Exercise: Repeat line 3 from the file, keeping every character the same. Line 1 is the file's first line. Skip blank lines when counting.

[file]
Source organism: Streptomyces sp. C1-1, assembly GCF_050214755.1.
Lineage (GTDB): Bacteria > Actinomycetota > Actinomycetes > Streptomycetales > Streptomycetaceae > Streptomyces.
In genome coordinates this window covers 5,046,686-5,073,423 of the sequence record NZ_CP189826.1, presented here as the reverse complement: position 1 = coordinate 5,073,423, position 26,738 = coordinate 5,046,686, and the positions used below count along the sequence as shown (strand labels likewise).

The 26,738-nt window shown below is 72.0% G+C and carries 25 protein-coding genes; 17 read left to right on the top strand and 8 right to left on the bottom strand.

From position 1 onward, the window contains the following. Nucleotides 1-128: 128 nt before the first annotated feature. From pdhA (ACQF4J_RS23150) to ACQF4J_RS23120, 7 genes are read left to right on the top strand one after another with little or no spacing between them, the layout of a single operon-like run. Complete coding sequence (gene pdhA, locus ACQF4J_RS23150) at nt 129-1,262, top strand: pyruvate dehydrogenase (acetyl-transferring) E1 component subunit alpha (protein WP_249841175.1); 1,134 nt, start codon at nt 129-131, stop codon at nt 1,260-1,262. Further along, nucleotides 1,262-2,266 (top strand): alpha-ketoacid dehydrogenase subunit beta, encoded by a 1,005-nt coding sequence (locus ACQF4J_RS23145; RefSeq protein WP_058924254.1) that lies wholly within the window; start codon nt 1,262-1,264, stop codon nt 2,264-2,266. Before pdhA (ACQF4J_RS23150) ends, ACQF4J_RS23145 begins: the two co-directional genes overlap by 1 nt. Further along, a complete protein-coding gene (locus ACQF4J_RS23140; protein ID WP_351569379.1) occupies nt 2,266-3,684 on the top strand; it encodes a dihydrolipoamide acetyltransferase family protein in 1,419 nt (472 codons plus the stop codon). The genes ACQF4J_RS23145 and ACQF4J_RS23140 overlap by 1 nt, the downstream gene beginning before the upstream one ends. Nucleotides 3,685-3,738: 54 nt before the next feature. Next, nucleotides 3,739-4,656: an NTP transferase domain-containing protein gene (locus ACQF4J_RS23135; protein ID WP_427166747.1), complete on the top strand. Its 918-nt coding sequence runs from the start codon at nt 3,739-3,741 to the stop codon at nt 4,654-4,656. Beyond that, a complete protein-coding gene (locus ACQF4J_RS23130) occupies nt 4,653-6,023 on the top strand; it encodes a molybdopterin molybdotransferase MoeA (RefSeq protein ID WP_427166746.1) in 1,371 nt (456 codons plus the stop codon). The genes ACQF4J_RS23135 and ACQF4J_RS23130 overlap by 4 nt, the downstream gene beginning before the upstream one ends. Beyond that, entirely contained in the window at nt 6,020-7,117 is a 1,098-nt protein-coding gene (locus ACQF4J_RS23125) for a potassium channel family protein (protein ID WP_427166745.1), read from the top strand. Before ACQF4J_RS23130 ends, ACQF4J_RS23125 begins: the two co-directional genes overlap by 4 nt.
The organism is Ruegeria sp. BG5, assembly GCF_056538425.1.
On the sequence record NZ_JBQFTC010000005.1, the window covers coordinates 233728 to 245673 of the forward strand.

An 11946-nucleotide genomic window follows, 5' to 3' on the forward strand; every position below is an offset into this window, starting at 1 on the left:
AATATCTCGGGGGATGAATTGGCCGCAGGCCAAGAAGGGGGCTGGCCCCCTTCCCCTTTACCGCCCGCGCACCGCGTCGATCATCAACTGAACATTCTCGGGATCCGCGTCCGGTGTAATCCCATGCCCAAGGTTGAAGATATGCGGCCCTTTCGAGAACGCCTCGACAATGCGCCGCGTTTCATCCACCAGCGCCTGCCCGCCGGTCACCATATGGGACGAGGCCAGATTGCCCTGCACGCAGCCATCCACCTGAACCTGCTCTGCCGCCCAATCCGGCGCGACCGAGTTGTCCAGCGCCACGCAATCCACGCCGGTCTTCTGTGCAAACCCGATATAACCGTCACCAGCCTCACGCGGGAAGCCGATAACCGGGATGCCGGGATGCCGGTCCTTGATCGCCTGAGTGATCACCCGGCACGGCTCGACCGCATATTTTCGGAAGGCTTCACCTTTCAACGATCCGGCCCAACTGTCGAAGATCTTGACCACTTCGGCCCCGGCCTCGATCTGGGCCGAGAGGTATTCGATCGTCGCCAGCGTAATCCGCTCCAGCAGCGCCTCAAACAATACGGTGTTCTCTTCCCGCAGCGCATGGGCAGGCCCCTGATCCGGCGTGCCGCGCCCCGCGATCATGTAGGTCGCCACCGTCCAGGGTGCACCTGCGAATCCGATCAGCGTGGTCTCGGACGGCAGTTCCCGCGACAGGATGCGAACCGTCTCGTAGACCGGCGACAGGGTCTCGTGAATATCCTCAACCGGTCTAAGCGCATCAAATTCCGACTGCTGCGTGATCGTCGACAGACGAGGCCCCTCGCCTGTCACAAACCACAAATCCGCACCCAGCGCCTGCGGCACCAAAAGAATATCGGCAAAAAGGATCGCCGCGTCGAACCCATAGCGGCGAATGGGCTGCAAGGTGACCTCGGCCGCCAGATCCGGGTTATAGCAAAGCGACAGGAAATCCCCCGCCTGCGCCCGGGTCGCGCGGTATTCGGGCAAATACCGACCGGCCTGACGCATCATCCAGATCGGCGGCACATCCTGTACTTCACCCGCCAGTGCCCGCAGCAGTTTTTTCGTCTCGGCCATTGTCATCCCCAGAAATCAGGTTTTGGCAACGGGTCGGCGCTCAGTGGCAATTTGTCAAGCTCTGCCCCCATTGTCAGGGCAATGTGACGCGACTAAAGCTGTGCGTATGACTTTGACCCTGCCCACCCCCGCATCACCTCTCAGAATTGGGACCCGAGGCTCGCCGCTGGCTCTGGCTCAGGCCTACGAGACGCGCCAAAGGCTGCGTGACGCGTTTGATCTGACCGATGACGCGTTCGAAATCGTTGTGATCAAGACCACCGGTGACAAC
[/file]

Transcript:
In genome coordinates this window covers 5,046,686-5,073,423 of the sequence record NZ_CP189826.1, presented here as the reverse complement: position 1 = coordinate 5,073,423, position 26,738 = coordinate 5,046,686, and the positions used below count along the sequence as shown (strand labels likewise).